Electrical Technology: No. 1 Oversight: Inadequate Testing

07/19/2002 |

Consider the typical “disaster” scenario. The power goes out. Then what happens? At least one out of five times, what happens next is not what is supposed to happen. Back-up equipment fails approximately 20 percent of the time, primarily because of “infantile mortality,” or immediate breakdown under the stresses of first-time use. There is no more compelling argument for adequately testing the back-up equipment under real-life conditions when it is initially installed, although integrated system testing is overlooked in about 80 percent of critical facilities.

Granted, full system testing at installation is time- and labor- intensive, but it represents a fractional incremental expense to prevent the enormous losses of operational failure later on. On a 5,000- to 15,000-square-foot data center, testing can take several days and add about 10 percent to the total cost of the electrical system.

When you consider the common sense difference between conventional equipment testing and integrated testing under actual loads, it’s easy to see why back-up systems fail so often.

In the conventional approach to equipment testing, an engineer specifies a piece of equipment and calls for a factory witness test to verify its operability. An owner’s representative or engineer goes to the factory where the equipment is run through gentle paces (no one wants it to break). When a contractor installs the equipment, a factory rep comes to the site and does a start-up test. The equipment works; end of testing.

At a high-reliability site, testing each component separately simply isn’t enough. Under real-life conditions, no piece of equipment works in isolation, and never under a fixed, low electrical load.

Integrated system testing simulates the loads that occur in real life: as a total online system; downstream of the back-up equipment; stepped in graduated capacities up to full load and even overload; and at transient, or variable levels. If the equipment breaks, the manufacturer repairs or replaces it.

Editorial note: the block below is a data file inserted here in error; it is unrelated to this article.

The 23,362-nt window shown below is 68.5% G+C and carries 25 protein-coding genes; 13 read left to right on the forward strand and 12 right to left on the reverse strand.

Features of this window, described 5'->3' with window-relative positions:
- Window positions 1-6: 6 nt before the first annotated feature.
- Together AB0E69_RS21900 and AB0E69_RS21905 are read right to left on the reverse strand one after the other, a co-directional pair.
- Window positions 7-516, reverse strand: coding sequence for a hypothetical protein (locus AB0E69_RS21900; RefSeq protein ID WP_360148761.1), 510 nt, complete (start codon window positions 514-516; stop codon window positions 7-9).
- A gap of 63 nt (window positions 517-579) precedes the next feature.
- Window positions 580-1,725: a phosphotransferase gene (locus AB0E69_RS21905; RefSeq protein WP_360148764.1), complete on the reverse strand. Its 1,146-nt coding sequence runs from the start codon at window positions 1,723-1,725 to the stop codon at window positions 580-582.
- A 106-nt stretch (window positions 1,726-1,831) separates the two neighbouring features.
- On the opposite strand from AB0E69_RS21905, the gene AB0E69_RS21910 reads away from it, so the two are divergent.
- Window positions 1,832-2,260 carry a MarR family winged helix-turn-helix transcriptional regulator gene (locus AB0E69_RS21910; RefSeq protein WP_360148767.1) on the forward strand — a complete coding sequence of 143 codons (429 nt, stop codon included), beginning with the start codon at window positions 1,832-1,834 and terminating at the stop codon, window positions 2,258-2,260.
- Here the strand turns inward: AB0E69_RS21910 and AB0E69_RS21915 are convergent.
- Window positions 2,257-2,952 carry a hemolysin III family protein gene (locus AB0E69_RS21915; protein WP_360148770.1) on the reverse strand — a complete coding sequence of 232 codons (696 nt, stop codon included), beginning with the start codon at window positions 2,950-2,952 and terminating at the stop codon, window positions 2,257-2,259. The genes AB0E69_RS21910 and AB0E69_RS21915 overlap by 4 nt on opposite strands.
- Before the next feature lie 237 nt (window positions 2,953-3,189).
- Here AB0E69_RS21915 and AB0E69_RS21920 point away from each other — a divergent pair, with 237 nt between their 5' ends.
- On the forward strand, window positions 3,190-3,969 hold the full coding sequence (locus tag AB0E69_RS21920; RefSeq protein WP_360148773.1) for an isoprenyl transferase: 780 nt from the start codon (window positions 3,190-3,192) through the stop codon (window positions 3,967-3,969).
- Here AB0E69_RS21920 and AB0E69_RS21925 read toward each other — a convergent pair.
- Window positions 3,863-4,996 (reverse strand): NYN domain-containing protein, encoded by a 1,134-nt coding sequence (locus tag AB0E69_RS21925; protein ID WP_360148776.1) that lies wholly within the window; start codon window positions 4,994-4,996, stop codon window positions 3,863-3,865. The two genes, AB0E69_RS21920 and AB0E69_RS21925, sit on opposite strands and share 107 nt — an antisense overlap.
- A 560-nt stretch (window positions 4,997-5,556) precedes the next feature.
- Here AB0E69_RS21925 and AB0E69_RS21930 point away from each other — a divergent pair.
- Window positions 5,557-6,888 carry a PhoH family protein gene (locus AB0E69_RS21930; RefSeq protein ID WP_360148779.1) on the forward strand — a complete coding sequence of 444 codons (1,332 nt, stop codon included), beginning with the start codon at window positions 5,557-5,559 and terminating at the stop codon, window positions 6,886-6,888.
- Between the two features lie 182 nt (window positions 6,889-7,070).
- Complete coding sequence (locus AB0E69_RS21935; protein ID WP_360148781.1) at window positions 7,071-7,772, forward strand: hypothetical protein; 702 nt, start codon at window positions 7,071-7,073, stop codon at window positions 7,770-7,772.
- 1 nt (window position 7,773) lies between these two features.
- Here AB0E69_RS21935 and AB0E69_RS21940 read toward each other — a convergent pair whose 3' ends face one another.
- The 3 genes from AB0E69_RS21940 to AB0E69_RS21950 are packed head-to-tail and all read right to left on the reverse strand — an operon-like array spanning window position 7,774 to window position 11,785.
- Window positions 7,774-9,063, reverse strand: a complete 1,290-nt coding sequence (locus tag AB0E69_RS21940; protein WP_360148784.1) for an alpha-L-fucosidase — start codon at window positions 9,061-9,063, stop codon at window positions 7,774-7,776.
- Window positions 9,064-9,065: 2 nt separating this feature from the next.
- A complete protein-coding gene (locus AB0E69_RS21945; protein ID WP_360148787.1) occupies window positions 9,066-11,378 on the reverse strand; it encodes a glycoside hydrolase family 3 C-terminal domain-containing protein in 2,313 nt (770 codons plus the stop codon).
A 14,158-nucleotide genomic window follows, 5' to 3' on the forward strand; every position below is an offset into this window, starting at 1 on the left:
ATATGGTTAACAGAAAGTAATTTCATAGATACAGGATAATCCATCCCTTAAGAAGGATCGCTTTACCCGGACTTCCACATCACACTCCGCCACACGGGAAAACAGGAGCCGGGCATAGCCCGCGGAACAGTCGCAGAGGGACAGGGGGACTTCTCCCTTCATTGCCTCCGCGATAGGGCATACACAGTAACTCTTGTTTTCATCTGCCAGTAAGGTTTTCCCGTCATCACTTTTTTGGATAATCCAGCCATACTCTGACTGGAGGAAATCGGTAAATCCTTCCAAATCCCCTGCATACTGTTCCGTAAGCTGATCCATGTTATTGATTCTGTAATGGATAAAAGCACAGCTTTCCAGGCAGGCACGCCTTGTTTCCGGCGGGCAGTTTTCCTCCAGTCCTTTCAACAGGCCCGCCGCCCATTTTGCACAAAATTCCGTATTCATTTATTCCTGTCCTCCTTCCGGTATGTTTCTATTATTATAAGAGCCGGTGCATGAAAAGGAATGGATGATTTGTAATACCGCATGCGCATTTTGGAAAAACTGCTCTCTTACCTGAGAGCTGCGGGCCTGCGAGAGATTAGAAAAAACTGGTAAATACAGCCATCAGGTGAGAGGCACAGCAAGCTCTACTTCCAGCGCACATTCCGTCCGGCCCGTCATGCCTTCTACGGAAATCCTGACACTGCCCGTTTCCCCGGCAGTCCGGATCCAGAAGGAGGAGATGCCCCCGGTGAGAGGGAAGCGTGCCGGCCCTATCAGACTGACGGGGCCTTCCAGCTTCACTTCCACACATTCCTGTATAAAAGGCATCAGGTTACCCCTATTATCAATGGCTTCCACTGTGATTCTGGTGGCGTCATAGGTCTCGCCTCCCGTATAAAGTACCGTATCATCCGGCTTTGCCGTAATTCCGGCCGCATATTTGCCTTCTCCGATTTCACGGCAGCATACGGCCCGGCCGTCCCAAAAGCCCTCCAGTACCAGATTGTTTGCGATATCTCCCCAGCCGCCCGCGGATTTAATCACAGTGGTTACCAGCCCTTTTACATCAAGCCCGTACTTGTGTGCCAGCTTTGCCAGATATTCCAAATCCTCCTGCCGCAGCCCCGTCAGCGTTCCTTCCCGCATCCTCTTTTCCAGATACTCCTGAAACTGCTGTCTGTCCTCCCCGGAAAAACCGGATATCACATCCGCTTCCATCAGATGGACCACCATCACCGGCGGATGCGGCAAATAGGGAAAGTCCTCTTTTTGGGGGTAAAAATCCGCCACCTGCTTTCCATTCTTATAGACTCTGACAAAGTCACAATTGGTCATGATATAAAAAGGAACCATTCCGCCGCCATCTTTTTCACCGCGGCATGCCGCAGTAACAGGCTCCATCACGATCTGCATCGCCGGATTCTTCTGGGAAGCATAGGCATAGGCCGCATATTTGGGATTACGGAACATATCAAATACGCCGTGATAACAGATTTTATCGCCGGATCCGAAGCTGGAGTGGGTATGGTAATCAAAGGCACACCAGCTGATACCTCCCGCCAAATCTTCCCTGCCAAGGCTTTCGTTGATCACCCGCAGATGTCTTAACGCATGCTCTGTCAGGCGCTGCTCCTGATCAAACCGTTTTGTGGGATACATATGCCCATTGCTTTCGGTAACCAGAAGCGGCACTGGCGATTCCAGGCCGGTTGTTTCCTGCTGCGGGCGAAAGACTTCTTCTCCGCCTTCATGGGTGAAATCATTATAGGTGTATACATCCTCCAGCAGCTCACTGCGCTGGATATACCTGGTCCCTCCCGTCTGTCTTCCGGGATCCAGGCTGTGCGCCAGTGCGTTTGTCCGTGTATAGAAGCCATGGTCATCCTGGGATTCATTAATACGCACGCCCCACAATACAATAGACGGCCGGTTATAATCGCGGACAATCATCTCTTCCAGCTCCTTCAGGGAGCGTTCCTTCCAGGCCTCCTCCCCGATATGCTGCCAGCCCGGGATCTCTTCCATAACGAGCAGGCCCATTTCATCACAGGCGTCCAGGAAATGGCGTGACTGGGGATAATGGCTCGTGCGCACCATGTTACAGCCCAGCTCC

Finally, integrated testing isn’t complete until thorough commissioning is done, another common casualty of short-sighted budget-cutting. Commissioning serves as a certification of sorts, providing full documentation that all equipment has been installed and tested as it was designed. Owners often leave this up to the contractor to piece together in the haste to save days and dollars at the end of a job.

Elements of Integrated Testing

·        Total system testing vs. components.

·        Loads placed downstream of back-up equipment.

·        Step loads (25 percent, 50 percent, 75 percent, Full, and Overload).

·        Transient loads.

·        Commissioning.


Misconceptions about reliability have left many companies overspent yet still underprepared for real-life contingencies. Common sense guidance can help them correct capital cost imbalances, equalize system infrastructure, and attain a reliability level appropriate to their industry. Facility managers who are versed in the components of true reliability can offer much-needed insight and value to their tenants and users.

Ann Banning-Wright is managing director of Syska Hennessy Group’s OnlinEnvironments (www.onlinenvironments.com), a leader in consulting, design, and construction of critical facilities. Based in both Los Angeles and New York City with offices across the United States, OnlinEnvironments is part of the Syska Hennessy Group, a preeminent consulting, engineering, technology, and construction firm.

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